The remark describes to a "T" my approach to journalism. I value hard facts, compelling data, and insight from the erudite as much as anyone else, but I've never totally relied on that to find truth. Nor have I endeavored to "report" stories so much as tell them — a trait that has worked both for and against me in this business. I once wrote a long, luscious tale about African baobab trees in South Florida, which my editors liked so well that they nominated it for a Pulitzer Prize. Later, though, when I resigned to take another job, newsroom colleagues, tongues loosened by Moët at my goodbye party, said word among bosses was that, while I could write, "You weren't really a reporter anyway."
To some extent that was true. I hadn't been to journalism school; in fact, I hadn't graduated college. But I had a way with words, a way of seeing local and world events, and a way of connecting with people. That raw talent, not to mention a strong diversity initiative, landed me my first job at an alternative paper in North Carolina, where I grew intimidated after learning I was working alongside distinguished writers with advanced degrees from Columbia and Duke, and who'd won a slew of national journalism awards.
While trying to run with such big dogs, I began to read articles by Rick Bragg, the Pulitzer Prize-winning journalist and author who, during the ongoing and insidious fallout at The New York Times, resigned after being suspended for not crediting a stringer on a feature story last year about Florida panhandle oystermen. The comeuppance made what's fast becoming a lynch mob in national media (with Jack Schaefer of Slate.com as acting chairman) foam at the mouth: At last, that glorified, nondegreed, tale-spinning, fried chicken-loving Alabama hick was history. It served him right, the damned prima donna, writing best-selling books and ever fewer news stories after spending only nine years at the paper.
What really ticked off the media Dobermans is how Bragg said his actions are commonplace among high-profile national correspondents. On May 27, Bragg told Washington Post media critic Howard Kurtz there was a "poisonous atmosphere" at the Times, adding that he was "taking a bullet," after the Jayson Blair debacle (Third Eye, May 28).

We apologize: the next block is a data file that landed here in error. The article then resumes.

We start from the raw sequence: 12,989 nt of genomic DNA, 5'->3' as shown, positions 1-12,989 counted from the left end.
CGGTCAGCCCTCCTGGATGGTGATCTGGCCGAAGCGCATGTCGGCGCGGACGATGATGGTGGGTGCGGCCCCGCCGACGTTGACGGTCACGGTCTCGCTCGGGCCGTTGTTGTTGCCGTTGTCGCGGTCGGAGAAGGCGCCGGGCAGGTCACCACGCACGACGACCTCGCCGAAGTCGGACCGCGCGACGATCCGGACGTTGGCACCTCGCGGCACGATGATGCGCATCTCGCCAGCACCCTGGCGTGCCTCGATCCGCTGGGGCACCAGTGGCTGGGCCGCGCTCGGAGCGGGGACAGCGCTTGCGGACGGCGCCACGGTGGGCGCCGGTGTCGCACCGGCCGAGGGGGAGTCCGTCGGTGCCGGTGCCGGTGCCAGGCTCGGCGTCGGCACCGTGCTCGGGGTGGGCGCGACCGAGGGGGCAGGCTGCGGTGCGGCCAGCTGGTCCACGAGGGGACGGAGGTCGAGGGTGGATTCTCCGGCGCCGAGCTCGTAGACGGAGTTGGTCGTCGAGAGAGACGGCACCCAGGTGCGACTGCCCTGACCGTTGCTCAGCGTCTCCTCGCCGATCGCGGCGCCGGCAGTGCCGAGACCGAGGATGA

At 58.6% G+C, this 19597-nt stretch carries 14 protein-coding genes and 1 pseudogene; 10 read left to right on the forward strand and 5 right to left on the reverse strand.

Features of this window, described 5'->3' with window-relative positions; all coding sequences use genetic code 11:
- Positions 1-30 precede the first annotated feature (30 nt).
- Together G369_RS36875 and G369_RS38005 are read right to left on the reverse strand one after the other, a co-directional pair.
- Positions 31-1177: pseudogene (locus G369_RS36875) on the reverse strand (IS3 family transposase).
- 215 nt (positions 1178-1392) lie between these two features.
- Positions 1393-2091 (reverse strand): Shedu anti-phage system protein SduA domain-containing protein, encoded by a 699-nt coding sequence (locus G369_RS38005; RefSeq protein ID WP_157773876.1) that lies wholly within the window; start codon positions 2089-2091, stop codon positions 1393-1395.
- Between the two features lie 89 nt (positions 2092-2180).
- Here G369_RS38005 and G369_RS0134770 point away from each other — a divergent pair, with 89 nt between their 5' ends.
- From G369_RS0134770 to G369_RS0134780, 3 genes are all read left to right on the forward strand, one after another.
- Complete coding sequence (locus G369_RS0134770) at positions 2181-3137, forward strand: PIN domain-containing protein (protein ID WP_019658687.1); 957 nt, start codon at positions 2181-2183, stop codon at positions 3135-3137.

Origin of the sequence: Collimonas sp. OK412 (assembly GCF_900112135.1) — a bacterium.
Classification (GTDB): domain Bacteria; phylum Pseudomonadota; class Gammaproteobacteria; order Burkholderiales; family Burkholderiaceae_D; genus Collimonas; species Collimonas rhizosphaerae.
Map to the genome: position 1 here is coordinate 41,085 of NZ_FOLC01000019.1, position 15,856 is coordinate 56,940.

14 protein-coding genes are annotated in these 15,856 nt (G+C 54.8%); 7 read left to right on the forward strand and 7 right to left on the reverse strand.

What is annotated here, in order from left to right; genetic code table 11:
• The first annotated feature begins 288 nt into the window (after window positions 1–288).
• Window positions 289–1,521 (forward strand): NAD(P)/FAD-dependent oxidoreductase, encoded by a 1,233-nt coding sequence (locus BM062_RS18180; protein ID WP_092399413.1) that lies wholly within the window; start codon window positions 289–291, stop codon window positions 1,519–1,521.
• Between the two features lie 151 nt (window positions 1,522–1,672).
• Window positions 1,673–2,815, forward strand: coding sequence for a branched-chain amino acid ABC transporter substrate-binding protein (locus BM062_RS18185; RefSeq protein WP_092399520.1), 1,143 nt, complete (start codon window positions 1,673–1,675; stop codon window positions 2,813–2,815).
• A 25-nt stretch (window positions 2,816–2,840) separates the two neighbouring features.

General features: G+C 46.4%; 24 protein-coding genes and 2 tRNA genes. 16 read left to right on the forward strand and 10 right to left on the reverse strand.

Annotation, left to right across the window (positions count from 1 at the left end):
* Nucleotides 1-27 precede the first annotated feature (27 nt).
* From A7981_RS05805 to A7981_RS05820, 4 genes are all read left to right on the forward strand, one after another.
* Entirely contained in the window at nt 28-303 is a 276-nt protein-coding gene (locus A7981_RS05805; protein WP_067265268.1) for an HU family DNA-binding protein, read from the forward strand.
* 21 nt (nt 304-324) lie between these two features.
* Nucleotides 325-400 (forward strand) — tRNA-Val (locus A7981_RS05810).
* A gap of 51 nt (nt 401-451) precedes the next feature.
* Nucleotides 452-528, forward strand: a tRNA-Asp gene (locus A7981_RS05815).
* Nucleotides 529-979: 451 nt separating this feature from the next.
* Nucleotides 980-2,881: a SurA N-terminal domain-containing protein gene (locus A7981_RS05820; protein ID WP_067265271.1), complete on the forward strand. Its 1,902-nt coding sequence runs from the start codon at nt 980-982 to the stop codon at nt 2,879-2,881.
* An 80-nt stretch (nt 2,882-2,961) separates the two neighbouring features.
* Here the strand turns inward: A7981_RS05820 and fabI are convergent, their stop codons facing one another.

Ethically, I think Bragg was wrong as two left shoes for not sharing a byline with the intern who did most of the legwork for his oysterman story. But, to quote author Wally Lamb, I also know this much is true: Writers like Bragg are a delightful rarity in the newspaper industry. Anybody can tell you what's happening in the world, but not everyone can ping readers' senses and draw them into a news story. In his 1997 memoir All Over But the Shoutin', Bragg, who wrote humanely and often in the Times about tragedy, talks about a story he did in New Orleans:
I was sitting in a cramped living room in a crumbling housing project, listening to a hollow-eyed and pitiful young woman tell how her little boy had been killed one morning by a stray bullet as he stood in the doorway, his book satchel in hand, like a little man going to work. She told me how the Dr. Seuss and Winnie the Pooh just fell out on the stoop, how the boy looked up at her after the bullet hit, wide-eyed, wondering. And as she talked, her two surviving children rode tight circles around the couch on their bicycles, because she was afraid to let them play outside in the killing ground of the project courtyard.
The description is vintage Bragg, but nowhere near his best. His best showed how journalists — whatever their personal or professional pedigree — can make you cry, can make you read and re-read news accounts, can make you call somebody and talk about it, can make you — if you're like me, wanting to do journalism and do it well — pay attention to the small things, the nuances, the places and people whose lives matter but too often go ignored. Bragg's brand of journalism, too chatty and earthy and whiskey-filled for media traditionalists, challenged writers and readers alike to find our passions, our place of political or social power, and act on it.
"I didn't get into this business to change the world; I just wanted to tell stories," Bragg wrote in All Over But the Shoutin'. "But now and then, you can make people care, make people notice that something ain't quite right, and nudge them gently, with the words, to get off their ass and fix it."
Bragg won't be doing that anymore, at least not at the nation's so-called most influential newspaper. Which is not to say such nudging won't be done . . . God willing and the creek don't rise. Afefe Tyehimba writes for City Paper, where the original version of this feature appeared. Send comments to firstname.lastname@example.org